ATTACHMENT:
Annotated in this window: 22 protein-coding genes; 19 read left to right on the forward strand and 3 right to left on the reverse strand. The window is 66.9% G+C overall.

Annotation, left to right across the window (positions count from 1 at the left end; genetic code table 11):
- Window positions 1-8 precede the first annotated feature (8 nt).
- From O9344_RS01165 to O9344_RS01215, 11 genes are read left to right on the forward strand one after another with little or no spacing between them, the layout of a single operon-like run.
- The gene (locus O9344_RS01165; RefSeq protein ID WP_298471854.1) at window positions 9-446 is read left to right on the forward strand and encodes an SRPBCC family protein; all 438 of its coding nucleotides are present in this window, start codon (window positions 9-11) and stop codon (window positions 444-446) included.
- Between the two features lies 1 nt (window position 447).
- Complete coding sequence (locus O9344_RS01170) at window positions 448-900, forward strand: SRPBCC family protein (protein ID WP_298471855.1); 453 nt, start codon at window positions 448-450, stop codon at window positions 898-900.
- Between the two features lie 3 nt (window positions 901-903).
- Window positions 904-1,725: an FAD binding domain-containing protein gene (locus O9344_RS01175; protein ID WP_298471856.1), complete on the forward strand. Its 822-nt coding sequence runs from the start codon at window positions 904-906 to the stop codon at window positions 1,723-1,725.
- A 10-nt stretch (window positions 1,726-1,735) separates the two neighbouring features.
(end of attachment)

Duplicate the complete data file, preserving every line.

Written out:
Annotated in this window: 22 protein-coding genes; 19 read left to right on the forward strand and 3 right to left on the reverse strand. The window is 66.9% G+C overall.

Annotation, left to right across the window (positions count from 1 at the left end; genetic code table 11):
- Window positions 1-8 precede the first annotated feature (8 nt).
- From O9344_RS01165 to O9344_RS01215, 11 genes are read left to right on the forward strand one after another with little or no spacing between them, the layout of a single operon-like run.
- The gene (locus O9344_RS01165; RefSeq protein ID WP_298471854.1) at window positions 9-446 is read left to right on the forward strand and encodes an SRPBCC family protein; all 438 of its coding nucleotides are present in this window, start codon (window positions 9-11) and stop codon (window positions 444-446) included.
- Between the two features lies 1 nt (window position 447).
- Complete coding sequence (locus O9344_RS01170) at window positions 448-900, forward strand: SRPBCC family protein (protein ID WP_298471855.1); 453 nt, start codon at window positions 448-450, stop codon at window positions 898-900.
- Between the two features lie 3 nt (window positions 901-903).
- Window positions 904-1,725: an FAD binding domain-containing protein gene (locus O9344_RS01175; protein ID WP_298471856.1), complete on the forward strand. Its 822-nt coding sequence runs from the start codon at window positions 904-906 to the stop codon at window positions 1,723-1,725.
- A 10-nt stretch (window positions 1,726-1,735) separates the two neighbouring features.